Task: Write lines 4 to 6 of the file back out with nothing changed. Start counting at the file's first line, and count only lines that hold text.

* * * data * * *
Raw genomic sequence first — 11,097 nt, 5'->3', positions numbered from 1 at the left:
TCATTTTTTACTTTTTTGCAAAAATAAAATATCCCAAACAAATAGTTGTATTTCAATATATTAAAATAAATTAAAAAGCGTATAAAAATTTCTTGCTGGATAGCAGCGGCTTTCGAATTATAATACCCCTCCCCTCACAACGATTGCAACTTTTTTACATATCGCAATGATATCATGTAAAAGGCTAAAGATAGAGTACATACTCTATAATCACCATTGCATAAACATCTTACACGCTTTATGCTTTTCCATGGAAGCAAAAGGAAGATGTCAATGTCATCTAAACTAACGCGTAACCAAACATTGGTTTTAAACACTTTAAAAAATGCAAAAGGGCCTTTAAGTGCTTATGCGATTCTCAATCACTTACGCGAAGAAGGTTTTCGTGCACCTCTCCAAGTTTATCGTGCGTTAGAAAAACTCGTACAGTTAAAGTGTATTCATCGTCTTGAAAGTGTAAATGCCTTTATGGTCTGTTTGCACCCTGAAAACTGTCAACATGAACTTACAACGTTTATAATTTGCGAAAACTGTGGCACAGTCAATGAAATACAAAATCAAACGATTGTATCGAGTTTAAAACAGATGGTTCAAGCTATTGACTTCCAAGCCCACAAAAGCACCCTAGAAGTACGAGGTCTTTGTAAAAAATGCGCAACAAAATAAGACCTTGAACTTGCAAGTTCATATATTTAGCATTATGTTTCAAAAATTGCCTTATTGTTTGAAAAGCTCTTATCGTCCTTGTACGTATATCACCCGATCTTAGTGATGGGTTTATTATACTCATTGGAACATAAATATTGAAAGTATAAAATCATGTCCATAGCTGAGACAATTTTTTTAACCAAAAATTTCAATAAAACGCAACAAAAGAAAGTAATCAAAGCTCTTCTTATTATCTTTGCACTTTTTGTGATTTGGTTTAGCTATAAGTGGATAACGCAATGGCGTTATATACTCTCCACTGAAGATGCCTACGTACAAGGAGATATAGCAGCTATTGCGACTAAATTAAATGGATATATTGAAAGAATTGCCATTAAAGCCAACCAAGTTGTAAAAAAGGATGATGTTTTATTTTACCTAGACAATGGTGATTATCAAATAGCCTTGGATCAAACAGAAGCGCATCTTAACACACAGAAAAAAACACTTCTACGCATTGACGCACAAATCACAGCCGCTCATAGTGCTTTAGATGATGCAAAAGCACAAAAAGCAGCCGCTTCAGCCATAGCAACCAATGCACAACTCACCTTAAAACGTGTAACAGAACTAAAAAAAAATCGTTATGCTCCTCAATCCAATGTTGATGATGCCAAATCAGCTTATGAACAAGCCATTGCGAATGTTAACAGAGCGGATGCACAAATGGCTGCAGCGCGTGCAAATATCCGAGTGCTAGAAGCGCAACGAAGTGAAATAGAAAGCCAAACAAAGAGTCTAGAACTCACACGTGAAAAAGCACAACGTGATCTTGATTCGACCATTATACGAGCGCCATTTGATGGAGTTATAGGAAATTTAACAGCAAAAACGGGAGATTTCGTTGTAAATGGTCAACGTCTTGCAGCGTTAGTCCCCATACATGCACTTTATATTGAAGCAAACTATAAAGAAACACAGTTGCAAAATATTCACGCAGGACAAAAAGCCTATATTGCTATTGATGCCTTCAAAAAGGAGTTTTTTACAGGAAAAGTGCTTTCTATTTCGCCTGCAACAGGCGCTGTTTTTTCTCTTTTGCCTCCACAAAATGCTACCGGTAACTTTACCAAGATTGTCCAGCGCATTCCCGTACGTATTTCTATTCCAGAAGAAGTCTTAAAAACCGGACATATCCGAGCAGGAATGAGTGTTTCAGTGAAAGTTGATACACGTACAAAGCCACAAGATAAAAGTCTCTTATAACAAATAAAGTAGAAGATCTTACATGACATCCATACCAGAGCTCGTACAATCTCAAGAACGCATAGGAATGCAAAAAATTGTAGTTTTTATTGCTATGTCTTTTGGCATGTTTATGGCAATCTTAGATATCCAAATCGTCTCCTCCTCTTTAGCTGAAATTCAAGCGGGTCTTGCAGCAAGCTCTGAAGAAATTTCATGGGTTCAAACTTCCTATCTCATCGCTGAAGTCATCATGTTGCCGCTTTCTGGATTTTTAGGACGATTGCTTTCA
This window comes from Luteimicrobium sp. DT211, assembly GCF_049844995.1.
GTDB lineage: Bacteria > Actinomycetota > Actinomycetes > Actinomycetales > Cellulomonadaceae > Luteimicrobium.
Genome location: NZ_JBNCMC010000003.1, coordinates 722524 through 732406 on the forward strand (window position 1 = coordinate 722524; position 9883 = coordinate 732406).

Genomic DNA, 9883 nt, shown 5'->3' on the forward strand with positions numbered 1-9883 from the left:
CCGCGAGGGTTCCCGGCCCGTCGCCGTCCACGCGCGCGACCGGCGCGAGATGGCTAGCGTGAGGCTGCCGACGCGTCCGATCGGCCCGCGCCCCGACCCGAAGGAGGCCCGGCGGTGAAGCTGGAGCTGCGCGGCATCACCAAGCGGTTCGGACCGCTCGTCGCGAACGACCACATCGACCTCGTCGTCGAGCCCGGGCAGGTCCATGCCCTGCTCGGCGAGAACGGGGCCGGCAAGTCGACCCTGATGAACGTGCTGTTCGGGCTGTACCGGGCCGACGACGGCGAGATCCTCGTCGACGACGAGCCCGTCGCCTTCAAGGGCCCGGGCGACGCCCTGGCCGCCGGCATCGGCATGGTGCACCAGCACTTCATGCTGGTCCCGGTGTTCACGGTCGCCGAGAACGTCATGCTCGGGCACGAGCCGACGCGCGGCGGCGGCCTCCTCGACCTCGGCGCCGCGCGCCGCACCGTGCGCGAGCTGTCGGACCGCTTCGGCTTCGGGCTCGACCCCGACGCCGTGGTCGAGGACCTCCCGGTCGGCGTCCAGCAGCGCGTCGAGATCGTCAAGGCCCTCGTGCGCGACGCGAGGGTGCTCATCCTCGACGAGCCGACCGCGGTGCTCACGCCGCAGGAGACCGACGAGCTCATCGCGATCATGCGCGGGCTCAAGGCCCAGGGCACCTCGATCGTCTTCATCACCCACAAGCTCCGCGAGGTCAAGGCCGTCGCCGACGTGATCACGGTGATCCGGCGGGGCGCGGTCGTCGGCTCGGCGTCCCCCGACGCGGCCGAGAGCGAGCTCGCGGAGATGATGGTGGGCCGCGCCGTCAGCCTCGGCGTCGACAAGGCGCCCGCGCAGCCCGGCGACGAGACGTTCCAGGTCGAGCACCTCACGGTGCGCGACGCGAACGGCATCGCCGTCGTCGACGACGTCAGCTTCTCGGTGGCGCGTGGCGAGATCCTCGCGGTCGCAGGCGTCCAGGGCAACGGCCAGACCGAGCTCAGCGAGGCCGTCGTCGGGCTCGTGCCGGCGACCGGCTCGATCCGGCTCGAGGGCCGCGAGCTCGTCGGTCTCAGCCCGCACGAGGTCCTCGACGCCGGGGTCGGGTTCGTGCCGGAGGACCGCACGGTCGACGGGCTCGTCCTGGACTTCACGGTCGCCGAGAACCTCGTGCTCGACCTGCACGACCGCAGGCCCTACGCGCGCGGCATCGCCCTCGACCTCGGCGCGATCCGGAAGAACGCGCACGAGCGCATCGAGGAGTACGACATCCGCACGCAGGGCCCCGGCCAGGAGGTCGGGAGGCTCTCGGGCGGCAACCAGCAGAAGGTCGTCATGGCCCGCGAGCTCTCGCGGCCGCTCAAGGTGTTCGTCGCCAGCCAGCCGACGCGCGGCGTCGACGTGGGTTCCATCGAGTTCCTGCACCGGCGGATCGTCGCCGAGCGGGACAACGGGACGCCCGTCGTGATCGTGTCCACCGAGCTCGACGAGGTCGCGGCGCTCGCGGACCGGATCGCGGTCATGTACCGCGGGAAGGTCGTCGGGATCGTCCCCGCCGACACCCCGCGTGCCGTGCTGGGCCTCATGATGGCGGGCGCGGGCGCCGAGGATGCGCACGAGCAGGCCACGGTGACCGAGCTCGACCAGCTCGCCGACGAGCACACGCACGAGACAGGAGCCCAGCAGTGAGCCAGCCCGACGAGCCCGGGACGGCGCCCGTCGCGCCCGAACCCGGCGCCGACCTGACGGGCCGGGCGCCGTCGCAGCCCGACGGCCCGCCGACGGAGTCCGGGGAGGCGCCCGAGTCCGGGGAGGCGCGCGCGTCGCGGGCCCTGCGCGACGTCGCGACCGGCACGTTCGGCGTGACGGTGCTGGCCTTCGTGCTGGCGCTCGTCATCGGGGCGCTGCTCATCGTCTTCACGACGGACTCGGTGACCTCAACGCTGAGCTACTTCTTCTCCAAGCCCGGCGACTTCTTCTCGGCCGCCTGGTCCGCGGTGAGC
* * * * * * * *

GTDB lineage: Bacteria > Actinomycetota > Actinomycetes > Actinomycetales > Cellulomonadaceae > Luteimicrobium.
Genome location: NZ_JBNCMC010000003.1, coordinates 722524 through 732406 on the forward strand (window position 1 = coordinate 722524; position 9883 = coordinate 732406).

Genomic DNA, 9883 nt, shown 5'->3' on the forward strand with positions numbered 1-9883 from the left: